According to the U.S. Census Bureau, the county has a total area of 571 square miles (1,480 km2), of which 568 square miles (1,470 km2) is land and 3.8 square miles (9.8 km2) (0.71%) is water. 
|U.S. Decennial Census  |
1790-1960  1900-1990 
1990-2000  2020 
As of the census  of 2000, there were 90,914 people, 35,653 households, and 25,313 families residing in the county. The population density was 160 people per square mile (62/km2). There were 38,113 housing units at an average density of 67 per square mile (26/km2). The racial makeup of the county was 97.87% White, 0.73% Black or African American, 0.17% Native American, 0.24% Asian, 0.05% Pacific Islander, 0.21% from other races, and 0.73% from two or more races. Hispanic or Latino of any race were 0.71% of the population. 95.3% spoke English, 1.3% German and 1.1% Spanish as their first language.
There were 35,653 households, out of which 32.30% had children under the age of 18 living with them, 58.10% were married couples living together, 9.30% had a female householder with no husband present, and 29.00% were non-families. 24.90% of all households were made up of individuals, and 11.50% had someone living alone who was 65 years of age or older. The average household size was 2.52 and the average family size was 3.01.
In the county, the age distribution of the population shows 25.40% under the age of 18, 8.00% from 18 to 24, 28.10% from 25 to 44, 23.60% from 45 to 64, and 15.00% who were 65 years of age or older. The median age was 38 years. For every 100 females there were 95.10 males. For every 100 females age 18 and over, there were 91.40 males.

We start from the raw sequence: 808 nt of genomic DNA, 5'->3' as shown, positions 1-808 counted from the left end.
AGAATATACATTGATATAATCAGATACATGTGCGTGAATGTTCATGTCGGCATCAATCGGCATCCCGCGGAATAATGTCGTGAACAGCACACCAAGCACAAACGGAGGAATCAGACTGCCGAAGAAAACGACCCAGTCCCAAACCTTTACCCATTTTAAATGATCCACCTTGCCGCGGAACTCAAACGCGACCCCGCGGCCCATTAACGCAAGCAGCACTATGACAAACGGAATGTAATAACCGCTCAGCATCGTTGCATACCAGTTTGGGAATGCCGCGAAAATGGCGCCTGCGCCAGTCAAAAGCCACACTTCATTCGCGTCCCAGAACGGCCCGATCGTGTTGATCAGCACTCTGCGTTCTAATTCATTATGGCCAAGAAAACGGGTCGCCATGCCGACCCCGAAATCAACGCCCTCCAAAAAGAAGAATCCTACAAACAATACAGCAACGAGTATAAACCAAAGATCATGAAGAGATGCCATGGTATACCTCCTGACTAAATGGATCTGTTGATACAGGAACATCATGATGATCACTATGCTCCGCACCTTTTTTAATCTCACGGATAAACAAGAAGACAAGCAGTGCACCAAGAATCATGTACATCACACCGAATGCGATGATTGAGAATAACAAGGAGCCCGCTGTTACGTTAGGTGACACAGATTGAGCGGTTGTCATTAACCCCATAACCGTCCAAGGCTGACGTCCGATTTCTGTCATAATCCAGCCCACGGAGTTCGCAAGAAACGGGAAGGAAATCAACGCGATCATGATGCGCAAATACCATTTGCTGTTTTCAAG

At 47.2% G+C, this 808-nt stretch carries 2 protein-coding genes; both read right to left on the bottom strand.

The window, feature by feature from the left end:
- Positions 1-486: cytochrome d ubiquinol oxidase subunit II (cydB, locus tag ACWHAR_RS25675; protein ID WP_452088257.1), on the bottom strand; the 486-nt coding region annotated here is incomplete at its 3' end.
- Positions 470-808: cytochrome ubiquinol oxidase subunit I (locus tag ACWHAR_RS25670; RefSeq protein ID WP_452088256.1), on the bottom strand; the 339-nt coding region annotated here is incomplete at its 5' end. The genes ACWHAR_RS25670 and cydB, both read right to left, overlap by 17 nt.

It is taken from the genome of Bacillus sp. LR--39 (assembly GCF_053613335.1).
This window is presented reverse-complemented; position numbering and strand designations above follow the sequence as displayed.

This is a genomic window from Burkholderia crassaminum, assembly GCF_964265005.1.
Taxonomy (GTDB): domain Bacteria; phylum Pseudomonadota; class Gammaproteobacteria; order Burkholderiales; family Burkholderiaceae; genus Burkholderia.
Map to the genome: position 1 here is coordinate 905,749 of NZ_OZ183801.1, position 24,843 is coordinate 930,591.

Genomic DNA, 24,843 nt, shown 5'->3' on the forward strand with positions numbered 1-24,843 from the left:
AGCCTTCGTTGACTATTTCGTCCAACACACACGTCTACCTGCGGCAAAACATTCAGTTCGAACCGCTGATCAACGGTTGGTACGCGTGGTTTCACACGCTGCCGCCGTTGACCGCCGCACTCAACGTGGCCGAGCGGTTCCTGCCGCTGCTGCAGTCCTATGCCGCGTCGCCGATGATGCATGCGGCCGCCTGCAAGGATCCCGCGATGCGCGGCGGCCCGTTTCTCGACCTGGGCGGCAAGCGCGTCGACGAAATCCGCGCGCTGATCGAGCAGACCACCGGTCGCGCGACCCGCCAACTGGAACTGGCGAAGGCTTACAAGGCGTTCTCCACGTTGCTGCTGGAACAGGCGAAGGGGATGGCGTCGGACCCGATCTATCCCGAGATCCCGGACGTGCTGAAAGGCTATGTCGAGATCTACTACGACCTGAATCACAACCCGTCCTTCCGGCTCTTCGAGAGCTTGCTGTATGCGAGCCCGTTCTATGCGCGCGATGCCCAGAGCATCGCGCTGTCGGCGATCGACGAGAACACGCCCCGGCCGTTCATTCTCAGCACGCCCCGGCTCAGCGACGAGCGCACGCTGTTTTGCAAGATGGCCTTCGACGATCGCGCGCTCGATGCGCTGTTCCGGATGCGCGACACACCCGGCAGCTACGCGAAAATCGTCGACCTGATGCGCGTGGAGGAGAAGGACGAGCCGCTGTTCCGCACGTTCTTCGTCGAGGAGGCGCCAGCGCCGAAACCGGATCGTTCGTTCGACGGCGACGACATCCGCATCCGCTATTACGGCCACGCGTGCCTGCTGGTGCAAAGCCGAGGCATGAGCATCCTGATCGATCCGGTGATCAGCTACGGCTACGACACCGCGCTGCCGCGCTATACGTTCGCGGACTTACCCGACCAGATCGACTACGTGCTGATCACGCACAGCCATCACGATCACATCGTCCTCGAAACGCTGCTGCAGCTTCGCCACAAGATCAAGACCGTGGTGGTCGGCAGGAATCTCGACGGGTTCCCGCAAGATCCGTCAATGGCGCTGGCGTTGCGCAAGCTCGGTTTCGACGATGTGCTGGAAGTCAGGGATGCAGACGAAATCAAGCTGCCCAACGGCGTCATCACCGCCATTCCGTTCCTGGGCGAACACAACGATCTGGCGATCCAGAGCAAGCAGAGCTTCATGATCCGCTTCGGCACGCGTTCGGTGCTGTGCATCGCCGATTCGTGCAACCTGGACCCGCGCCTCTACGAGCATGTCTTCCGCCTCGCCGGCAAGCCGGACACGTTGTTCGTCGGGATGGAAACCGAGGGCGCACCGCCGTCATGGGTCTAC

The median income for a household in the county was $35,489, and the median income for a family was $41,677. Males had a median income of $31,963 versus $20,549 for females. The per capita income for the county was $17,276. About 7.20% of families and 9.40% of the population were below the poverty line, including 12.20% of those under age 18 and 7.80% of those age 65 or over.
As of the 2010 United States Census, there were 92,582 people, 36,965 households, and 25,318 families residing in the county.  The population density was 163.1 inhabitants per square mile (63.0/km2). There were 40,206 housing units at an average density of 70.8 per square mile (27.3/km2).  The racial makeup of the county was 96.6% white, 0.8% black or African American, 0.3% Asian, 0.3% American Indian, 0.2% Pacific islander, 0.7% from other races, and 1.2% from two or more races. Those of Hispanic or Latino origin made up 1.9% of the population.  In terms of ancestry, 38.0% were German, 16.0% were Irish, 10.9% were English, 7.7% were American, and 7.6% were Italian.  94.7% spoke English, 1.4% Spanish, 1.1% German, and 2.0% another West Germanic language. 
Of the 36,965 households, 30.6% had children under the age of 18 living with them, 54.0% were married couples living together, 9.8% had a female householder with no husband present, 31.5% were non-families, and 26.6% of all households were made up of individuals. The average household size was 2.47 and the average family size was 2.97. The median age was 40.9 years. 
The median income for a household in the county was $42,081 and the median income for a family was $51,330. Males had a median income of $40,490 versus $27,193 for females. The per capita income for the county was $20,536. About 9.2% of families and 12.8% of the population were below the poverty line, including 17.7% of those under age 18 and 10.2% of those age 65 or over. 
Prior to 1912, Tuscarawas County was a Democratic Party stronghold in presidential elections. But starting with the 1912 election, the county has become a bellwether county, only backing losing candidates in 1960, 1968, 2012 and 2020.